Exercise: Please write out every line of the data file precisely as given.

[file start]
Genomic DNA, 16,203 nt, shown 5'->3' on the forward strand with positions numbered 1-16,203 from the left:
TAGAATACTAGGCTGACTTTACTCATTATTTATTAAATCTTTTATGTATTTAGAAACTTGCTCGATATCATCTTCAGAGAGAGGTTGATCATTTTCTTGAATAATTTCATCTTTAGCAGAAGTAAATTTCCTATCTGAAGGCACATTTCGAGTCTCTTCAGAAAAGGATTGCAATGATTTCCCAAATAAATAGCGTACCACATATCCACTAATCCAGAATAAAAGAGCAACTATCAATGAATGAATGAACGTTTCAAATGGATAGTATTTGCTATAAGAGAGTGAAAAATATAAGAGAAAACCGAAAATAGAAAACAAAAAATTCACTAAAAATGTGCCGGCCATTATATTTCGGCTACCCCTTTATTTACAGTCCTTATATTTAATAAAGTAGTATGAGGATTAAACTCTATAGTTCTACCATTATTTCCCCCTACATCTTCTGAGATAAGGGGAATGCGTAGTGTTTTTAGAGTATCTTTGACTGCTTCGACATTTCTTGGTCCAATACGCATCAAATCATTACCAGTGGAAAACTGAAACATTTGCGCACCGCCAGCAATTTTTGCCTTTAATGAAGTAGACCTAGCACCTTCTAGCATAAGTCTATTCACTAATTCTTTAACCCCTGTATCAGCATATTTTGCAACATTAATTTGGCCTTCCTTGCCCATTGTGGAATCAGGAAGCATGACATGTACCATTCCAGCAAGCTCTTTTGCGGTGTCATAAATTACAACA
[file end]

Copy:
Genomic DNA, 16,203 nt, shown 5'->3' on the forward strand with positions numbered 1-16,203 from the left:
TAGAATACTAGGCTGACTTTACTCATTATTTATTAAATCTTTTATGTATTTAGAAACTTGCTCGATATCATCTTCAGAGAGAGGTTGATCATTTTCTTGAATAATTTCATCTTTAGCAGAAGTAAATTTCCTATCTGAAGGCACATTTCGAGTCTCTTCAGAAAAGGATTGCAATGATTTCCCAAATAAATAGCGTACCACATATCCACTAATCCAGAATAAAAGAGCAACTATCAATGAATGAATGAACGTTTCAAATGGATAGTATTTGCTATAAGAGAGTGAAAAATATAAGAGAAAACCGAAAATAGAAAACAAAAAATTCACTAAAAATGTGCCGGCCATTATATTTCGGCTACCCCTTTATTTACAGTCCTTATATTTAATAAAGTAGTATGAGGATTAAACTCTATAGTTCTACCATTATTTCCCCCTACATCTTCTGAGATAAGGGGAATGCGTAGTGTTTTTAGAGTATCTTTGACTGCTTCGACATTTCTTGGTCCAATACGCATCAAATCATTACCAGTGGAAAACTGAAACATTTGCGCACCGCCAGCAATTTTTGCCTTTAATGAAGTAGACCTAGCACCTTCTAGCATAAGTCTATTCACTAATTCTTTAACCCCTGTATCAGCATATTTTGCAACATTAATTTGGCCTTCCTTGCCCATTGTGGAATCAGGAAGCATGACATGTACCATTCCAGCAAGCTCTTTTGCGGTGTCATAAATTACAACA